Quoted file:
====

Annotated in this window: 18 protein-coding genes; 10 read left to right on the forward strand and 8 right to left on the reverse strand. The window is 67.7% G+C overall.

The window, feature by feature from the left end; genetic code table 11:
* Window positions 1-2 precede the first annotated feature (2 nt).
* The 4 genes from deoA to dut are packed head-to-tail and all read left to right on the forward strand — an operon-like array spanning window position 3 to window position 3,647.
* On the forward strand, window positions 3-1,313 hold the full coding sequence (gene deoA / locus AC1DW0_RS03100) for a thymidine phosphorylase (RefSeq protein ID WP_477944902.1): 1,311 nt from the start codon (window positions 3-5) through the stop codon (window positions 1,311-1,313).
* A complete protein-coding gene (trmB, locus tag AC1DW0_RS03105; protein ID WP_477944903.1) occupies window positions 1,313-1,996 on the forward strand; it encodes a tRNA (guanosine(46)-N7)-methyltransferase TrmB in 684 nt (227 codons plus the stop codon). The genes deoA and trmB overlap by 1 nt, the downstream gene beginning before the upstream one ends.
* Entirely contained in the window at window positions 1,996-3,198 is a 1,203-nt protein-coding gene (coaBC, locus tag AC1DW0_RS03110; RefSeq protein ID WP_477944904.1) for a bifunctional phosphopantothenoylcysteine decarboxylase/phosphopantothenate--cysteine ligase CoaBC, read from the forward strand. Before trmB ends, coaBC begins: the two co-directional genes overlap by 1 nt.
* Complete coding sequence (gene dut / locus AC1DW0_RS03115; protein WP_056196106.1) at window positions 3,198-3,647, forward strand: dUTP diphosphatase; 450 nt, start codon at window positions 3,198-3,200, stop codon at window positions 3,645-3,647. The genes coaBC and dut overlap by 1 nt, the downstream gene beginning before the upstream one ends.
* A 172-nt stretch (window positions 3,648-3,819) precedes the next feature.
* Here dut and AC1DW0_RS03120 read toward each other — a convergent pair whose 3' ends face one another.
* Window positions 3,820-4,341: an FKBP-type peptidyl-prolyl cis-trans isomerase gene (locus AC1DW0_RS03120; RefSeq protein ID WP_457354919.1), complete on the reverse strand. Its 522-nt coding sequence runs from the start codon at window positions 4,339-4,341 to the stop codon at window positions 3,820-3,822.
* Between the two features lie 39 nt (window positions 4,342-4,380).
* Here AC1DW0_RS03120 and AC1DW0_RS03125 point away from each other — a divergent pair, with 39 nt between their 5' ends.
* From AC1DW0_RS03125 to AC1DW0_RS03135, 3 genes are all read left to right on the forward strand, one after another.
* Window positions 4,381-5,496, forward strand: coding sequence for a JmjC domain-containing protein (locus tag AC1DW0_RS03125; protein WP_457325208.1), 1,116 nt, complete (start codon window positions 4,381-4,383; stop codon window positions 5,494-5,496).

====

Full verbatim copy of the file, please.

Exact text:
Annotated in this window: 18 protein-coding genes; 10 read left to right on the forward strand and 8 right to left on the reverse strand. The window is 67.7% G+C overall.

The window, feature by feature from the left end; genetic code table 11:
* Window positions 1-2 precede the first annotated feature (2 nt).
* The 4 genes from deoA to dut are packed head-to-tail and all read left to right on the forward strand — an operon-like array spanning window position 3 to window position 3,647.
* On the forward strand, window positions 3-1,313 hold the full coding sequence (gene deoA / locus AC1DW0_RS03100) for a thymidine phosphorylase (RefSeq protein ID WP_477944902.1): 1,311 nt from the start codon (window positions 3-5) through the stop codon (window positions 1,311-1,313).
* A complete protein-coding gene (trmB, locus tag AC1DW0_RS03105; protein ID WP_477944903.1) occupies window positions 1,313-1,996 on the forward strand; it encodes a tRNA (guanosine(46)-N7)-methyltransferase TrmB in 684 nt (227 codons plus the stop codon). The genes deoA and trmB overlap by 1 nt, the downstream gene beginning before the upstream one ends.
* Entirely contained in the window at window positions 1,996-3,198 is a 1,203-nt protein-coding gene (coaBC, locus tag AC1DW0_RS03110; RefSeq protein ID WP_477944904.1) for a bifunctional phosphopantothenoylcysteine decarboxylase/phosphopantothenate--cysteine ligase CoaBC, read from the forward strand. Before trmB ends, coaBC begins: the two co-directional genes overlap by 1 nt.
* Complete coding sequence (gene dut / locus AC1DW0_RS03115; protein WP_056196106.1) at window positions 3,198-3,647, forward strand: dUTP diphosphatase; 450 nt, start codon at window positions 3,198-3,200, stop codon at window positions 3,645-3,647. The genes coaBC and dut overlap by 1 nt, the downstream gene beginning before the upstream one ends.
* A 172-nt stretch (window positions 3,648-3,819) precedes the next feature.
* Here dut and AC1DW0_RS03120 read toward each other — a convergent pair whose 3' ends face one another.
* Window positions 3,820-4,341: an FKBP-type peptidyl-prolyl cis-trans isomerase gene (locus AC1DW0_RS03120; RefSeq protein ID WP_457354919.1), complete on the reverse strand. Its 522-nt coding sequence runs from the start codon at window positions 4,339-4,341 to the stop codon at window positions 3,820-3,822.
* Between the two features lie 39 nt (window positions 4,342-4,380).
* Here AC1DW0_RS03120 and AC1DW0_RS03125 point away from each other — a divergent pair, with 39 nt between their 5' ends.
* From AC1DW0_RS03125 to AC1DW0_RS03135, 3 genes are all read left to right on the forward strand, one after another.
* Window positions 4,381-5,496, forward strand: coding sequence for a JmjC domain-containing protein (locus tag AC1DW0_RS03125; protein WP_457325208.1), 1,116 nt, complete (start codon window positions 4,381-4,383; stop codon window positions 5,494-5,496).